Electronic surveillance and wiretapping are today's more sophisticated forms of the ancient practice of eavesdropping. Although the subject of innumerable pages of comment, congressional hearings and recent Supreme Court decisions, the state of the law remains essentially as it was in 1934, unclear. The Supreme Court, in Katz v. United States, clarified the area in one respect: electronic eavesdropping is not per se unconstitutional. A decision remains to be made with respect to the situations in which electronic eavesdropping is, and is not, appropriate.

The Constitution does not specifically prohibit electronic eavesdropping as a method of police investigation; it merely regulates the police methods, as illustrated by the concern, especially of the recent cases, with the procedural questions of the search warrants issued. Serious constitutional objections to the use of electronic eavesdropping have been raised, and the desirability of such an investigative technique must be determined in the light of these objections. Various legal and psychological arguments have been made against eavesdropping, but whatever their orientation, they place a high value on the individual's right of privacy and abhor the "dirty business" 3 of eavesdropping. The legal arguments generally are based upon alleged violations of the first, fourth, fifth and sixth amendments of the Constitution. The eavesdropping critics advocate the application of an exclusionary rule to regulate police practices 4 where it is found that eavesdropping infringes upon these rights.

It is contended that electronic surveillance violates the first amendment by creating a prior restraint on free speech ; 5 a person, aware that someone else might be monitoring his conversation and recording his words, is afraid to speak candidly. Typically, this argument is answered by the contention that the innocent person has nothing to fear. However, the prior restraint objection has

† Assistant Professor of History, Wayne State University, B.A. 1956, B.A. 1957, M.A. 1959 in Political Science, Ph.D. 1965 in History, University of Chicago.

†† Senior editor, Wayne Law Review; B.A. 1965, Kalamazoo College; J.D. 1968, Wayne State University.

The authors wish to express appreciation to Wayne State University and the Truman Institute for National and International Affairs, the research facilities of which made this article possible.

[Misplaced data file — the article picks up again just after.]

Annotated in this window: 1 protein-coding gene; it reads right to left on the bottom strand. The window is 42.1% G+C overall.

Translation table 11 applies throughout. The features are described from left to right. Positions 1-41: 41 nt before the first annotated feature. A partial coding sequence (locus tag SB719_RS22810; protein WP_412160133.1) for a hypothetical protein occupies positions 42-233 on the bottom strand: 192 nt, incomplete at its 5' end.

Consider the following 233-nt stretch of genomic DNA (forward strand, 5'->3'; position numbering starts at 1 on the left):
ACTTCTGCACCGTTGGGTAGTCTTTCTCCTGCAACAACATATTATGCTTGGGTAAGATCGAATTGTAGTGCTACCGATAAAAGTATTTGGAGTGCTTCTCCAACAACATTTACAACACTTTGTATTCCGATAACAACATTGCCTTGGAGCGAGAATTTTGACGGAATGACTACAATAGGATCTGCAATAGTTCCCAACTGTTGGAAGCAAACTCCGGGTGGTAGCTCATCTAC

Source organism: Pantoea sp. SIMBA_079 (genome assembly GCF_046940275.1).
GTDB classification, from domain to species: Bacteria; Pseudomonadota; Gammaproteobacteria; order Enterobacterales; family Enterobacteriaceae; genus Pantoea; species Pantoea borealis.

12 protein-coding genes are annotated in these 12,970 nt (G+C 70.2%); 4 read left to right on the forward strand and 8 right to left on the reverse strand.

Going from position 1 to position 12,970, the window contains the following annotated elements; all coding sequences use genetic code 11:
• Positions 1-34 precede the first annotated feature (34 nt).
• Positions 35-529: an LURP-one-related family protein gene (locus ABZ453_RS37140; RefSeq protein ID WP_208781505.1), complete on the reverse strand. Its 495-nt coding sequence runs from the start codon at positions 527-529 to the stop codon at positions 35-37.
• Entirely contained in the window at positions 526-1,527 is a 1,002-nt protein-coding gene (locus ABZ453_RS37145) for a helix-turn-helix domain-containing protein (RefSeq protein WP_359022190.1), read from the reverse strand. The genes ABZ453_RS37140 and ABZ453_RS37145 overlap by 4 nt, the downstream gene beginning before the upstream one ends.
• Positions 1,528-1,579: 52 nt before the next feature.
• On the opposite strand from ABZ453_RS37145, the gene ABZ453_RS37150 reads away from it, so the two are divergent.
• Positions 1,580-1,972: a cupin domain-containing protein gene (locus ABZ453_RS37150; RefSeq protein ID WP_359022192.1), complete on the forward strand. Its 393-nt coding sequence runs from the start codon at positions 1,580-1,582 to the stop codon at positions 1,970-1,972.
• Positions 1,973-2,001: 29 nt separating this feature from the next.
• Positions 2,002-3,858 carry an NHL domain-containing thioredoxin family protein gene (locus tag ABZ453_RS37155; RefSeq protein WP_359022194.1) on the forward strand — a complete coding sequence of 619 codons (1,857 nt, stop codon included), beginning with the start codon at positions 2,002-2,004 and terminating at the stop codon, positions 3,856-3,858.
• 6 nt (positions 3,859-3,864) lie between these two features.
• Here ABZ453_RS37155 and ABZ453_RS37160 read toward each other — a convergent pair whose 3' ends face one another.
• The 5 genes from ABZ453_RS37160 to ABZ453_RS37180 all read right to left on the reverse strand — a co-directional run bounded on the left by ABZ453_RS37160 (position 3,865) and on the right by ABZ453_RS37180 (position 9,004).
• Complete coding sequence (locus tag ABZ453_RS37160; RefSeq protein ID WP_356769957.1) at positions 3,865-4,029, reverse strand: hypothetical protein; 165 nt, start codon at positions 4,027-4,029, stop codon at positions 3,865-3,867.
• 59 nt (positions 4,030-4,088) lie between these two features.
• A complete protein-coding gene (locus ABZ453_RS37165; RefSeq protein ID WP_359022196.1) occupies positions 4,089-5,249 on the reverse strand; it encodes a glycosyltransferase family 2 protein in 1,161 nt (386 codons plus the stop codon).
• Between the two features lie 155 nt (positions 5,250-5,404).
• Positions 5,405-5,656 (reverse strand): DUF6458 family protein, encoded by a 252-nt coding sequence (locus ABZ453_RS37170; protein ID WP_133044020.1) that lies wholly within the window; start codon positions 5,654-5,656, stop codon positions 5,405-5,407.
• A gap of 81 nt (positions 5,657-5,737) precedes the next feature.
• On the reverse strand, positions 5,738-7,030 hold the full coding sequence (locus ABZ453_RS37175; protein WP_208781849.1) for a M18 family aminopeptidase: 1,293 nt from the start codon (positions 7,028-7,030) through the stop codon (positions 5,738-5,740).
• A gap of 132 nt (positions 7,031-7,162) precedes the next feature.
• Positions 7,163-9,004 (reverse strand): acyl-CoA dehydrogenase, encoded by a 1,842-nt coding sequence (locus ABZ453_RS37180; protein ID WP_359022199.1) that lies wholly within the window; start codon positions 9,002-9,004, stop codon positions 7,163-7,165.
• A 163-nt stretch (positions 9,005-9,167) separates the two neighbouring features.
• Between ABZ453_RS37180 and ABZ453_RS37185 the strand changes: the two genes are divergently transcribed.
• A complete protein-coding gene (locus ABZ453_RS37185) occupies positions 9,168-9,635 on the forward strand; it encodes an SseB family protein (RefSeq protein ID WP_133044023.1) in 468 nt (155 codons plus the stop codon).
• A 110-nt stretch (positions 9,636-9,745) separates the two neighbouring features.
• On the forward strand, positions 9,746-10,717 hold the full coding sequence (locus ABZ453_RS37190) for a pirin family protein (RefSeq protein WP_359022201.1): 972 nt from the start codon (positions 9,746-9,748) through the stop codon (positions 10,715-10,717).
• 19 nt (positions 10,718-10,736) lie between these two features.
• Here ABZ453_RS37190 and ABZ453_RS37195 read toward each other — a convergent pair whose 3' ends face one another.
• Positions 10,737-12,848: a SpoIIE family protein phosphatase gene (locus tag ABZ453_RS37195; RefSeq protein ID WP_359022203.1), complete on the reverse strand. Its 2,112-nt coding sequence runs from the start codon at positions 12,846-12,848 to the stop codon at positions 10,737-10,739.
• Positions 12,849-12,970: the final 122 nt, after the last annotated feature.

1 389 U.S. 347 (1967).

2 E.g., Katz v. United States, 389 U.S. 347 (1967); Berger v. New York, 388 U.S. 41 (1967); Osborn v. United States, 385 U.S. 323 (1966).

3 Olmstead v. United States, 277 U.S. 438, 470 (1928) (Holmes, J., dissenting).

4 Aspen, Court-Ordered Wiretapping: An Experiment in Illinois, 15 DePaul I. Rev. 15, 16-17 (1965); Comment, On Applying the "Mere Evidence" Rule to Government Eavesdropping, 14 Ú.C.L.A.L. Rev. 1110 (1967).

5 Schwartz, The Wiretapping Problem Today, 2 Crim. L. Bull., Dec. 1966, at 3; King, Wiretapping and Electronic Surveillance: A Neglected Constitutional Consideration, 66 Dick. L. Rev. 17, 25-30 (1961); King, Electronic Surveillance and Constitutional Rights : Some Recent Developments and Observations, 33 Geo. Wash. L. Rev. 240, 266-67 (1964); Note, Eavesdropping and the Constitution: A Reappraisal of the Fourth Amendment Framework, 50 Minn. L. Rev. 378, 397-400 (1965).

considerable contemporary significance when the possibility of electronic eavesdropping is considered in the context of the current upsurge in political reaction, dissent and recent overt attempts to stifle criticism of the administration's foreign policy. The value of free dissent in a democratic society is so substantial that the objection to the subtle propensities of electronic eavesdropping is significant.

The fourth amendment provides that a magistrate may issue a search warrant upon a showing of probable cause and requires that the objects which are to be seized be specifically and particularly described. The indefiniteness of words and the indiscriminate nature of any warrant issued form the basis of the fourth admendment eavesdropping problem.? The objection is that in the course of the investigation much irrelevant and innocent conversation will be transcribed since it is impossible to determine at what precise moment the words which are meaningful to the investigation might be uttered. Thus, it is contended that wiretapping is an unreasonable exploratory search and seizure.